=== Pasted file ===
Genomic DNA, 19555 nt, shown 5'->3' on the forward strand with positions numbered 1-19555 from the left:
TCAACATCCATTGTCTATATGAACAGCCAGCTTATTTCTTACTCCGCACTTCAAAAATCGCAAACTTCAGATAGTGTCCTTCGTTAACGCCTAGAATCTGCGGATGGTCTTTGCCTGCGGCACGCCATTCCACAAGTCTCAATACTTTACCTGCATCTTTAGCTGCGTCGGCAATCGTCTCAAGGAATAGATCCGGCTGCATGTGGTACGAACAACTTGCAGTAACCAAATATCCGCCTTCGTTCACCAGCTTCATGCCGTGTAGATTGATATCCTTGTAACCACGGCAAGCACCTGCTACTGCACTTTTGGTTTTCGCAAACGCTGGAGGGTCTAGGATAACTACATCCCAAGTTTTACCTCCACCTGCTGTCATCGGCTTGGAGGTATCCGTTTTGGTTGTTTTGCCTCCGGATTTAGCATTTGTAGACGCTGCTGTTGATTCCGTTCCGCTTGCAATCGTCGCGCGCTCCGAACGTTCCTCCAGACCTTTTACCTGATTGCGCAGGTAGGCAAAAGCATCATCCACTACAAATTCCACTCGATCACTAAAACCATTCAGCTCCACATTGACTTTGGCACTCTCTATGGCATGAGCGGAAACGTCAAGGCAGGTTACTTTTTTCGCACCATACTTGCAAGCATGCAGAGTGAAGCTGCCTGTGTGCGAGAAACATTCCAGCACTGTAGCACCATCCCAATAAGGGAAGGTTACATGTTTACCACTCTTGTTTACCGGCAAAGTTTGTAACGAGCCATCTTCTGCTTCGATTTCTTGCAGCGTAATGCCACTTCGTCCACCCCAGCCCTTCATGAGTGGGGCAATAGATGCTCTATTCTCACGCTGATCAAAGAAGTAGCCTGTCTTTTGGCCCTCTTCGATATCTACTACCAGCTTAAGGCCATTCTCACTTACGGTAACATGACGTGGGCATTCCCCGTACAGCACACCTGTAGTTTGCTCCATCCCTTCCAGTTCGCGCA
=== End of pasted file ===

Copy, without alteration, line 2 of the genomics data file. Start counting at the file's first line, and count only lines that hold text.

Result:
TCAACATCCATTGTCTATATGAACAGCCAGCTTATTTCTTACTCCGCACTTCAAAAATCGCAAACTTCAGATAGTGTCCTTCGTTAACGCCTAGAATCTGCGGATGGTCTTTGCCTGCGGCACGCCATTCCACAAGTCTCAATACTTTACCTGCATCTTTAGCTGCGTCGGCAATCGTCTCAAGGAATAGATCCGGCTGCATGTGGTACGAACAACTTGCAGTAACCAAATATCCGCCTTCGTTCACCAGCTTCATGCCGTGTAGATTGATATCCTTGTAACCACGGCAAGCACCTGCTACTGCACTTTTGGTTTTCGCAAACGCTGGAGGGTCTAGGATAACTACATCCCAAGTTTTACCTCCACCTGCTGTCATCGGCTTGGAGGTATCCGTTTTGGTTGTTTTGCCTCCGGATTTAGCATTTGTAGACGCTGCTGTTGATTCCGTTCCGCTTGCAATCGTCGCGCGCTCCGAACGTTCCTCCAGACCTTTTACCTGATTGCGCAGGTAGGCAAAAGCATCATCCACTACAAATTCCACTCGATCACTAAAACCATTCAGCTCCACATTGACTTTGGCACTCTCTATGGCATGAGCGGAAACGTCAAGGCAGGTTACTTTTTTCGCACCATACTTGCAAGCATGCAGAGTGAAGCTGCCTGTGTGCGAGAAACATTCCAGCACTGTAGCACCATCCCAATAAGGGAAGGTTACATGTTTACCACTCTTGTTTACCGGCAAAGTTTGTAACGAGCCATCTTCTGCTTCGATTTCTTGCAGCGTAATGCCACTTCGTCCACCCCAGCCCTTCATGAGTGGGGCAATAGATGCTCTATTCTCACGCTGATCAAAGAAGTAGCCTGTCTTTTGGCCCTCTTCGATATCTACTACCAGCTTAAGGCCATTCTCACTTACGGTAACATGACGTGGGCATTCCCCGTACAGCACACCTGTAGTTTGCTCCATCCCTTCCAGTTCGCGCA